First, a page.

UPDATE: On May 17, 2023, Walgreens agreed to pay $230 million to settle this case over opioid distribution.
On August 10, 2022, San Francisco City Attorney David Chiu announced that San Francisco, acting on behalf of the People of the State of California, won its landmark opioid trial against Walgreens pharmacy. Judge Charles R. Breyer of the U.S. District Court for the Northern District of California found Walgreens is liable for substantially contributing to the opioid epidemic in San Francisco.
The Court found Walgreens over-dispensed opioids without proper due diligence and failed to identify, report, and halt suspicious orders as required by law. This is the first bench trial to decide in plaintiff’s favor in the national opioid litigation and the first bench trial to find Walgreens liable.
Throughout the case, City Attorney Chiu worked hand in hand with a team of outside counsel, including Lieff Cabraser Heimann & Bernstein LLP, Robbins Geller Rudman & Dowd LLP, Andrus Anderson LLP, Simmons Hanly Conroy LLC, and Levin Papantonio Rafferty, as well as Weitz & Luxenberg.
Weitz & Luxenberg represents over 70 cities and counties across the country in the national battle against pharmaceutical manufacturers, distributors, and retailers whose deceptive marketing and reckless distribution of opioids has led to a national epidemic. Partner Ellen Relkin is a member of the Plaintiffs’ Executive Committee that directs the nationwide opioid litigation. Attorneys Paul Novak and Tiffany Ellis worked on the ground in San Francisco and played key roles throughout the landmark trial that lasted more than three months.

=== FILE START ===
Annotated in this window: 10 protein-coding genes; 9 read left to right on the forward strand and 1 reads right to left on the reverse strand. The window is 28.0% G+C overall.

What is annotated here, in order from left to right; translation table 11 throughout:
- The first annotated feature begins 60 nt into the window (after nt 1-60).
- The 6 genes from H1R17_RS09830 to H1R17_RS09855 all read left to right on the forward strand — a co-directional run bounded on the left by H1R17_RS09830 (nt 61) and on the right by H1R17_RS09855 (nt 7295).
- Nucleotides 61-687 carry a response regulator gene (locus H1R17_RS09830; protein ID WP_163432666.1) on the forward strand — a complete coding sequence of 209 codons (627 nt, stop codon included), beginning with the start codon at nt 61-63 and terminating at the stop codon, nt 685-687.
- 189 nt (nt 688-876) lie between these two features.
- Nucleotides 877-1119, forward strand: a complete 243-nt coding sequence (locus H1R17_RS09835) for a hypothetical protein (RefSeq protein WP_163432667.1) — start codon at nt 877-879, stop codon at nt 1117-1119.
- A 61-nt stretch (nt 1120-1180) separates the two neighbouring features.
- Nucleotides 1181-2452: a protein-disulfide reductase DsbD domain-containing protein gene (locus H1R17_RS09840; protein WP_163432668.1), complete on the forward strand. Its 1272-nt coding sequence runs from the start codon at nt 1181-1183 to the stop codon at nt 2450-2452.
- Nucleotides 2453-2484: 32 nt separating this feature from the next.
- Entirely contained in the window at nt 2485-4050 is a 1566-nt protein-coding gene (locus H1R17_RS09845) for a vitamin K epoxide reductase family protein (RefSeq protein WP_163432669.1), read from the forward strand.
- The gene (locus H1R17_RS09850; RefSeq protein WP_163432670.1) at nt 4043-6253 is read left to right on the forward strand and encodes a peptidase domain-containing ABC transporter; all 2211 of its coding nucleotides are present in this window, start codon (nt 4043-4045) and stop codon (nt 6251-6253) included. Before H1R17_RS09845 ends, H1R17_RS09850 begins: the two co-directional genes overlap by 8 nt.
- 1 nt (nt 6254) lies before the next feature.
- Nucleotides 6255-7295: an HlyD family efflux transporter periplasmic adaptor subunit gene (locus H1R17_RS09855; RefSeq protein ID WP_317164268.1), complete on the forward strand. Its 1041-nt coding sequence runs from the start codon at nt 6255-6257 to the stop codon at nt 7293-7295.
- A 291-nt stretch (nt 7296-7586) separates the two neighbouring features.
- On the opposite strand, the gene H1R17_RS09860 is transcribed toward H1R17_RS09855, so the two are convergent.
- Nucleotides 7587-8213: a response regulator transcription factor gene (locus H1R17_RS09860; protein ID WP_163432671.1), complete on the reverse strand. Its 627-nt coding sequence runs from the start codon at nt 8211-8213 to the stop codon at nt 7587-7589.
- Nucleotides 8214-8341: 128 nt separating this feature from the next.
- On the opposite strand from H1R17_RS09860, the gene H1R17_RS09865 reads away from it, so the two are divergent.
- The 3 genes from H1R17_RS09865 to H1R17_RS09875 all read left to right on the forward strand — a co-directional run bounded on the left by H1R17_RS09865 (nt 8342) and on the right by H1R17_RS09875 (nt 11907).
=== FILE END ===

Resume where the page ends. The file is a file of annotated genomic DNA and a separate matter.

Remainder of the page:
In his decision, Judge Breyer succinctly described Walgreens’ years of misconduct that caused so much suffering in San Francisco: “The evidence at trial established that from 2006 to 2020, Walgreens pharmacies in San Francisco dispensed hundreds of thousands of red flag opioid prescriptions without performing adequate due diligence. Tens of thousands of these prescriptions were written by doctors with suspect prescribing patterns. The evidence showed that Walgreens did not provide its pharmacists with sufficient time, staffing, or resources to perform due diligence on these prescriptions. Pharmacists experienced constant pressure to fill prescriptions as quickly as possible, and a shortage of resources to review them before dispensing. As a result of Walgreens’ fifteen-year failure to perform adequate due diligence, Plaintiffs proved that it is more likely than not that Walgreens pharmacies dispensed large volumes of medically illegitimate opioid prescriptions that were diverted for illicit use and that substantially contributed to the opioid epidemic in San Francisco.”
These corporate practices fueled a widespread surge of opioid-related addiction and overdose in San Francisco, creating an ongoing public nuisance in the region. From 2006 to 2014, San Francisco County saw 163,645,704 opioids distributed, enough for 22 pills per person per year. Between 2015 and 2020, San Francisco saw a 478% increase in opioid-related overdose deaths, and in a typical day at the Zuckerberg San Francisco General Hospital (ZSFG) Emergency Department, approximately 25% of visits are opioid-related.
This trial is the fourth bellwether case in the federal opioid litigation proceeding involving more than 3,000 American cities, towns, and counties, bringing opioid manufacturers, distributors, and pharmacy chains to court for fueling the opioid epidemic. The Opioids litigation team in Weitz & Luxenberg’s Detroit office continues to represent dozens of governmental clients seeking justice for the opioid public nuisance. This case will serve as a test trial to help reach resolutions and seek accountability for the destruction the opioid industry caused nationwide.
The next stage of trial will determine the amount Walgreens must pay San Francisco to abate the nuisance they caused. The case is City and County of San Francisco, et al., v. Purdue Pharma L.P., et al., Case No. 3:18-cv-07591-CRB.